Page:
The 4A-GE Midget gets closer

Having to use up a load of holiday I’ve another week off so can spend some time on the 4AGE Midget.

With a spare hour on Saturday I managed to attend to the wings. Being GRP wings I didn’t take them to the gel coat and sure enough a couple of areas reacted to the primer on one wing. A rub down and a spray with a barrier coat paint had them ready for priming.  Monday was a bit cold but I was able to prime and top coat the wings an bonnet and rectify the boot lid.

Fitting the bonnet was easier than I expected but the rear edge was rather low. I was expecting to have to shim out the hinge but after a lot of searching I found a reference to placing blocks of wood under the V of the hinge and then gently forcing the bonnet down. Sure enough that raised the rear of the bonnet to the top of the scuttle.

You can just make out that the rear of the bonnet is below the top of the bulkhead.
You can just make out that the rear of the bonnet is below the top of the bulkhead.

Having had to move the car earlier to make space in the shed, it was frustrating that it wasn’t running as well as it had before. If revved it would die at 3000rpm and just wouldn’t run. I’m rather ashamed to say that the problem was a lack of fuel and as soon as I put a gallon in the tank the fuel gauge moved from empty and it started to behave.

Day 2 of the holiday and I’m winging it today.  The wings are GRP and I recall that they weren’t a brilliant fit when I got the car. Therefore I’m not expecting miracles and will have to accept that I can only do so much with them.  Come lunchtime and I have the offside wing fitted and come mid afternoon both wings are bolted into place and aligned the best that I can. The offside wing is slightly shorter than the bonnet and this is something I spotted on a couple of cars at Silverstone a few years ago.


After a coffee break it was on to the wiring ( a job I really do like ) and time to fit some new headlights. With the headlights fitted it was time to test that they worked. Battery connected, ignition on and we have dipped beam but no full beam. The full beam relay didn’t even click so that was swapped with the known working dipped beam one but still no joy.  For some reason I went straight to removing the fuse & relay box and the cause was obvious, some muppet hadn’t fitted the relay signal earth lead. Ten minutes and one lead later and we have working main beams.


Just as I was turning the car round on the gravel drive my dear wife  arrived home to witness some hooligan behaviour 🙂

Time for an Old Crafty Hen to celebrate…


The other week I managed to get the wings and bonnet in primer but found some residual paint that reacted with the primer. They’ll need rubbing down in a few spots and a barrier coat applied before they’re due for the topcoat next week.

In the meantime attention has turned to the seating and this is where the fun starts. Being 6’2″ I need to sit as low as possible to keep my head below the top of the screen and below the roll bar. Space for long arms is another requirement so a seat that is tilted as far back as possible will help however the presence of the roll bar is preventing this with the majority of seats.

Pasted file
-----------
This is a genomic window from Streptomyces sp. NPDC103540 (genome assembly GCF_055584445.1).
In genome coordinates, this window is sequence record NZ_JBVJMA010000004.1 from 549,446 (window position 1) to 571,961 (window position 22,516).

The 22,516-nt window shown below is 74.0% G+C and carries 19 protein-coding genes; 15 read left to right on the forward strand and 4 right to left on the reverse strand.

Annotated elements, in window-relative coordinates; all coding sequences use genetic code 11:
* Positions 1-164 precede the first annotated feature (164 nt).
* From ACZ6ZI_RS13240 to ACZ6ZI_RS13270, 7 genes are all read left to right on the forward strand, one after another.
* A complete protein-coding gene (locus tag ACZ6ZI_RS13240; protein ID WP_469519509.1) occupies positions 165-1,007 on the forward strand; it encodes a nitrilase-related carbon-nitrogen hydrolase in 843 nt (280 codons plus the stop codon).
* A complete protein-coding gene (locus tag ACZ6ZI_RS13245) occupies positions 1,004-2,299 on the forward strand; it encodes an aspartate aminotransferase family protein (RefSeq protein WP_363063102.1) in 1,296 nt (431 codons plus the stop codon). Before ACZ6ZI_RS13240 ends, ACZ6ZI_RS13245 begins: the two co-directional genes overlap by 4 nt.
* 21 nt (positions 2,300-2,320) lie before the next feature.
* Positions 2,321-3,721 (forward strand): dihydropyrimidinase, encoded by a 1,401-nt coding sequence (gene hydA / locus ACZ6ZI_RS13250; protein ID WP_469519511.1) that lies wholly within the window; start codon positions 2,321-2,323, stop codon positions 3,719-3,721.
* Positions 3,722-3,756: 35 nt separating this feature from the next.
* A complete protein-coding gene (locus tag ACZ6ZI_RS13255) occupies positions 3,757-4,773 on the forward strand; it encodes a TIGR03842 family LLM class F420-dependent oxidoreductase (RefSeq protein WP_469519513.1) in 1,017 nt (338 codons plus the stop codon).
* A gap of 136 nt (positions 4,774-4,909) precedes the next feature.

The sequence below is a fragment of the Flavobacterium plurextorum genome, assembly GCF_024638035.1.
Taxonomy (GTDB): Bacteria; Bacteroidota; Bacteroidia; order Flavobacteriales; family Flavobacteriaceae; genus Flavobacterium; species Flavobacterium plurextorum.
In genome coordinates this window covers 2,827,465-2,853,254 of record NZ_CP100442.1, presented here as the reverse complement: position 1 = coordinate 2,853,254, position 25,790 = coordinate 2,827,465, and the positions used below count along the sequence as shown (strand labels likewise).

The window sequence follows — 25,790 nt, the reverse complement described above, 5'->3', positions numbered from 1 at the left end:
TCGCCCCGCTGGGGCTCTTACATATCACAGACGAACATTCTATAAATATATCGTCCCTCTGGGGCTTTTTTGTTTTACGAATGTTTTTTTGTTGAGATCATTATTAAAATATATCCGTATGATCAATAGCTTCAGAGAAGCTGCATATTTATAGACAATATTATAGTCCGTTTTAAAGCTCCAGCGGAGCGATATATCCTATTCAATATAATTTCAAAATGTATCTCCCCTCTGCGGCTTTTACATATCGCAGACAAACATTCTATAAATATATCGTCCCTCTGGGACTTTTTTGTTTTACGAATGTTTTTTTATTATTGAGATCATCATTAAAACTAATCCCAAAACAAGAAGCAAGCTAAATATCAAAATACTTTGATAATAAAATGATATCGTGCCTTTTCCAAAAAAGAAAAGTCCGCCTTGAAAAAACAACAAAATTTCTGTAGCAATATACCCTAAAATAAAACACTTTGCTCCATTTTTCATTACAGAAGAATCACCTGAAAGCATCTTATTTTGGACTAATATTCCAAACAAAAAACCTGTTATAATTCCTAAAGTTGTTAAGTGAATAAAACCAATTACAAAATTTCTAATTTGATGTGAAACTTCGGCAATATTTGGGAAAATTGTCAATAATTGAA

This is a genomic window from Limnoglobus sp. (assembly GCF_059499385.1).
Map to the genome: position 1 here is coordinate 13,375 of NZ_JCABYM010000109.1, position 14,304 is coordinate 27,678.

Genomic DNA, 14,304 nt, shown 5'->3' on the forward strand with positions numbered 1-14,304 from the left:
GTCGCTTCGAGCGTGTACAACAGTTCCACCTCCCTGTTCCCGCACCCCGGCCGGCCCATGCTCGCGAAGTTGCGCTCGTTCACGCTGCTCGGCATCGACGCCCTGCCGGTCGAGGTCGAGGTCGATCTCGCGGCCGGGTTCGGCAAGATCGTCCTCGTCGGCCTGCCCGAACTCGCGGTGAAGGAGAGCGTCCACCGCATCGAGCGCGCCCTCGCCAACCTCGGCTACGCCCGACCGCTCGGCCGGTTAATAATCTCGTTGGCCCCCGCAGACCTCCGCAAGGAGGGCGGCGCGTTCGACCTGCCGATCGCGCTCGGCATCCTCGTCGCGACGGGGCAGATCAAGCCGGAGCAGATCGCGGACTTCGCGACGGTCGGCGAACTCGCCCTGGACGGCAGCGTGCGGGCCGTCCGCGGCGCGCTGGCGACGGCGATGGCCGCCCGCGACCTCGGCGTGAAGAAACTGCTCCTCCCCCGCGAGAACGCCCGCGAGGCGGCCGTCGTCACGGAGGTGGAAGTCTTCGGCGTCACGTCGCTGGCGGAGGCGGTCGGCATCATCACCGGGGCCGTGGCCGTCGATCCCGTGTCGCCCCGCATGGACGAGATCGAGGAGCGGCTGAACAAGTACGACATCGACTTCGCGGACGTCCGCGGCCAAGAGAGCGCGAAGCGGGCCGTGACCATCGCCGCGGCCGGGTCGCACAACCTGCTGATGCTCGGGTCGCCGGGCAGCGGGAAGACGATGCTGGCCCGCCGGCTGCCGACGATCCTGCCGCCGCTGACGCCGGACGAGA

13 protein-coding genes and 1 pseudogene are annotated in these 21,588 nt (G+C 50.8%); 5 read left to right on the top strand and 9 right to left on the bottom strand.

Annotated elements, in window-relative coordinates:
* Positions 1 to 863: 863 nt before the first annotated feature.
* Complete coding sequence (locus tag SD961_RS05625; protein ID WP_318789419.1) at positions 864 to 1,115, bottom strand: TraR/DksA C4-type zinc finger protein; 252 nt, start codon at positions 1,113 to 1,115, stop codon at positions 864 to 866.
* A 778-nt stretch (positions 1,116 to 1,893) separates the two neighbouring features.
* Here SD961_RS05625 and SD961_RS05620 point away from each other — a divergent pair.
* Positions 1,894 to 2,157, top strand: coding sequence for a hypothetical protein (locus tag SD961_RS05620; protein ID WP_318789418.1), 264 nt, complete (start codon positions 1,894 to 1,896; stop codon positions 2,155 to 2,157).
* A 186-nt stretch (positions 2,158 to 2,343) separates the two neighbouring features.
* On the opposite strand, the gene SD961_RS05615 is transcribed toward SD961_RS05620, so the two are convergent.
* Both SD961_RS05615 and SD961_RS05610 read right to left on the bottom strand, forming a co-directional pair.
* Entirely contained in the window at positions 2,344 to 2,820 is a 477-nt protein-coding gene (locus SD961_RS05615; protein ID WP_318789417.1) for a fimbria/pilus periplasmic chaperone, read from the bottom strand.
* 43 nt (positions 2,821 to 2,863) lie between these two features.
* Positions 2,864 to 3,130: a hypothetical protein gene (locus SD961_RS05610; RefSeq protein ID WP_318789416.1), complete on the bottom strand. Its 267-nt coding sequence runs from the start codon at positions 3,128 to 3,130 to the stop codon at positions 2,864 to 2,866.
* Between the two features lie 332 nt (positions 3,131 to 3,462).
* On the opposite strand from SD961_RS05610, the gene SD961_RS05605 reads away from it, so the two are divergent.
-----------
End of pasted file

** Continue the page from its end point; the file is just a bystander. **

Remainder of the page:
As I have a pair of Elise bare shells they’ll be initially fitted until I find the perfect seat. The seat runners are from an old pair of TVR seats that were in the shed and fitted with just a new rear mounting hole drilled through the runner base.  The frame to take the Elise seats was fabricated from some 3mm x 75mm steel and bolted to the top of the runners.

This is the drivers seat showing how it has been angled to clear the side of the car and it points towards the pedals rather than being offset to the left.  Having a Porsche 964 where the pedals are offset to the left I’m used to offset pedals but here I’m lined up nicely with them but have an offset sheeting wheel.  It is called character.

Elise seat offset to the left
Elise seat offset to the left
View showing drivers seat in relation to the roll bar.


Rolling on

I’m starting to feel like I’m on a roll and that the 4AGE Midget is making real progress although as usual I’m having to revisit some jobs. The GRP wings have had some attention dealing with cracks and drill holes. The trial fitting however highlighted another problem, how do I top up the brake fluid?


The Tilton master cylinder lid wasn’t removable due to the wing being in the way. Fortunately the Tilton was part of a kit and a few hours later the reservoir was remotely mounted.

The other day I picked up a nice set of Minilight style wheels and for the first time in about 3 years the car is off the axle stands.  I was rather shocked at how low it is and foresee a bad back from bending over it if I’m not too careful.

Here’s the first escape from the shed…



The hydraulic clutch wasn’t working and sounded like it was leaking fluid but fortunately I had the old brake master cylinder spare so this was substituted.  I still wasn’t getting the clutch to release so the spacer that was there to move the pedals nearer the bulkhead (this was a suggestion I’d seen somewhere) was removed.  This was a success and now the clutch worked.

Evidence that it could move under its own power….